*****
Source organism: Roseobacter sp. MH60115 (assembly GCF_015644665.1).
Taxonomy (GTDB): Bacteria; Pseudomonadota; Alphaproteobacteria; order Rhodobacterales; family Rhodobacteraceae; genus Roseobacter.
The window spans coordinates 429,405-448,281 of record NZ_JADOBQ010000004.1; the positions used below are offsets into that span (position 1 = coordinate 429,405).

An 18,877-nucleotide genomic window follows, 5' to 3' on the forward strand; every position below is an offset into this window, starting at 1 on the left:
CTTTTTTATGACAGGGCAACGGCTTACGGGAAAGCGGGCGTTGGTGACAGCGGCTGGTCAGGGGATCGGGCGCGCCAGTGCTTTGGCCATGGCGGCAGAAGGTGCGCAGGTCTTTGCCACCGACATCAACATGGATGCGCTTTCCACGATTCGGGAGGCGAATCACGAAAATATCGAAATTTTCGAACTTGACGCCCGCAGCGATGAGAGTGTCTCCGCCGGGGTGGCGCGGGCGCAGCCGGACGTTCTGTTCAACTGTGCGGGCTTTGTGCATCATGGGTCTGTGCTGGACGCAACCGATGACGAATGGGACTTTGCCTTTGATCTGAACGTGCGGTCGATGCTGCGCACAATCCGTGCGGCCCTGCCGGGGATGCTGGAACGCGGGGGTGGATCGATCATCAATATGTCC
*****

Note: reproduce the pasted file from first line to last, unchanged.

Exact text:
Source organism: Roseobacter sp. MH60115 (assembly GCF_015644665.1).
Taxonomy (GTDB): Bacteria; Pseudomonadota; Alphaproteobacteria; order Rhodobacterales; family Rhodobacteraceae; genus Roseobacter.
The window spans coordinates 429,405-448,281 of record NZ_JADOBQ010000004.1; the positions used below are offsets into that span (position 1 = coordinate 429,405).

An 18,877-nucleotide genomic window follows, 5' to 3' on the forward strand; every position below is an offset into this window, starting at 1 on the left:
CTTTTTTATGACAGGGCAACGGCTTACGGGAAAGCGGGCGTTGGTGACAGCGGCTGGTCAGGGGATCGGGCGCGCCAGTGCTTTGGCCATGGCGGCAGAAGGTGCGCAGGTCTTTGCCACCGACATCAACATGGATGCGCTTTCCACGATTCGGGAGGCGAATCACGAAAATATCGAAATTTTCGAACTTGACGCCCGCAGCGATGAGAGTGTCTCCGCCGGGGTGGCGCGGGCGCAGCCGGACGTTCTGTTCAACTGTGCGGGCTTTGTGCATCATGGGTCTGTGCTGGACGCAACCGATGACGAATGGGACTTTGCCTTTGATCTGAACGTGCGGTCGATGCTGCGCACAATCCGTGCGGCCCTGCCGGGGATGCTGGAACGCGGGGGTGGATCGATCATCAATATGTCC